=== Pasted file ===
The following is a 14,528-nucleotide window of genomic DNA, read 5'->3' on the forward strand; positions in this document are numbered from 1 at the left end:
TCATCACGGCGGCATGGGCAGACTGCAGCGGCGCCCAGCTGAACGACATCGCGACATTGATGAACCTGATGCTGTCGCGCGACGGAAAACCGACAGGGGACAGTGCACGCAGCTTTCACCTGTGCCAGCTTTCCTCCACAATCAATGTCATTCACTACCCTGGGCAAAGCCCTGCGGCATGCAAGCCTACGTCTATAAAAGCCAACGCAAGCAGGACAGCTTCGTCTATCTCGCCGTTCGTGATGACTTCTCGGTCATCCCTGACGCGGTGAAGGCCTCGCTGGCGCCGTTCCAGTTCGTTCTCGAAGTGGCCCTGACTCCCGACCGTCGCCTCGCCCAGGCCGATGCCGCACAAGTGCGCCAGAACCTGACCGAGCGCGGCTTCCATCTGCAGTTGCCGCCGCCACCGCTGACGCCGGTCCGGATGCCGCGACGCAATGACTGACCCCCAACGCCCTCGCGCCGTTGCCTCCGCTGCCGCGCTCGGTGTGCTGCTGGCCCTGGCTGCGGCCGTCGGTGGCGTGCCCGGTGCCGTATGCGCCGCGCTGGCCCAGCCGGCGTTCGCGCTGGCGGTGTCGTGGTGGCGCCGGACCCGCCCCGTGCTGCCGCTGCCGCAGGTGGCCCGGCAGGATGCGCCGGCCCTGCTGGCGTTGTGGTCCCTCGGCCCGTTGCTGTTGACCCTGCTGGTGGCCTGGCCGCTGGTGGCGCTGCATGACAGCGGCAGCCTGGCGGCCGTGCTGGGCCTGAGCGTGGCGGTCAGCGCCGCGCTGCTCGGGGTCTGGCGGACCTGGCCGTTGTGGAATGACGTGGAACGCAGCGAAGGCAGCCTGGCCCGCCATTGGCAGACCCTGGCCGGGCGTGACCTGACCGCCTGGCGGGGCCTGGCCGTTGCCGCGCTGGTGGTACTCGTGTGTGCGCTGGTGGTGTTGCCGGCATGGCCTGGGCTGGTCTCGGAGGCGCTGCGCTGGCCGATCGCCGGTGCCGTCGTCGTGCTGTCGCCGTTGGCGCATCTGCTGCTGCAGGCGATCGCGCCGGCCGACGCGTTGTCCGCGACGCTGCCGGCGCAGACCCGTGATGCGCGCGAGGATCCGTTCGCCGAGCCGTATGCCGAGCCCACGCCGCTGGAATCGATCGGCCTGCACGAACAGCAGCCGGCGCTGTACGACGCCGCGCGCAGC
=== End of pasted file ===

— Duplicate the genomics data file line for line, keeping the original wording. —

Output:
The following is a 14,528-nucleotide window of genomic DNA, read 5'->3' on the forward strand; positions in this document are numbered from 1 at the left end:
TCATCACGGCGGCATGGGCAGACTGCAGCGGCGCCCAGCTGAACGACATCGCGACATTGATGAACCTGATGCTGTCGCGCGACGGAAAACCGACAGGGGACAGTGCACGCAGCTTTCACCTGTGCCAGCTTTCCTCCACAATCAATGTCATTCACTACCCTGGGCAAAGCCCTGCGGCATGCAAGCCTACGTCTATAAAAGCCAACGCAAGCAGGACAGCTTCGTCTATCTCGCCGTTCGTGATGACTTCTCGGTCATCCCTGACGCGGTGAAGGCCTCGCTGGCGCCGTTCCAGTTCGTTCTCGAAGTGGCCCTGACTCCCGACCGTCGCCTCGCCCAGGCCGATGCCGCACAAGTGCGCCAGAACCTGACCGAGCGCGGCTTCCATCTGCAGTTGCCGCCGCCACCGCTGACGCCGGTCCGGATGCCGCGACGCAATGACTGACCCCCAACGCCCTCGCGCCGTTGCCTCCGCTGCCGCGCTCGGTGTGCTGCTGGCCCTGGCTGCGGCCGTCGGTGGCGTGCCCGGTGCCGTATGCGCCGCGCTGGCCCAGCCGGCGTTCGCGCTGGCGGTGTCGTGGTGGCGCCGGACCCGCCCCGTGCTGCCGCTGCCGCAGGTGGCCCGGCAGGATGCGCCGGCCCTGCTGGCGTTGTGGTCCCTCGGCCCGTTGCTGTTGACCCTGCTGGTGGCCTGGCCGCTGGTGGCGCTGCATGACAGCGGCAGCCTGGCGGCCGTGCTGGGCCTGAGCGTGGCGGTCAGCGCCGCGCTGCTCGGGGTCTGGCGGACCTGGCCGTTGTGGAATGACGTGGAACGCAGCGAAGGCAGCCTGGCCCGCCATTGGCAGACCCTGGCCGGGCGTGACCTGACCGCCTGGCGGGGCCTGGCCGTTGCCGCGCTGGTGGTACTCGTGTGTGCGCTGGTGGTGTTGCCGGCATGGCCTGGGCTGGTCTCGGAGGCGCTGCGCTGGCCGATCGCCGGTGCCGTCGTCGTGCTGTCGCCGTTGGCGCATCTGCTGCTGCAGGCGATCGCGCCGGCCGACGCGTTGTCCGCGACGCTGCCGGCGCAGACCCGTGATGCGCGCGAGGATCCGTTCGCCGAGCCGTATGCCGAGCCCACGCCGCTGGAATCGATCGGCCTGCACGAACAGCAGCCGGCGCTGTACGACGCCGCGCGCAGC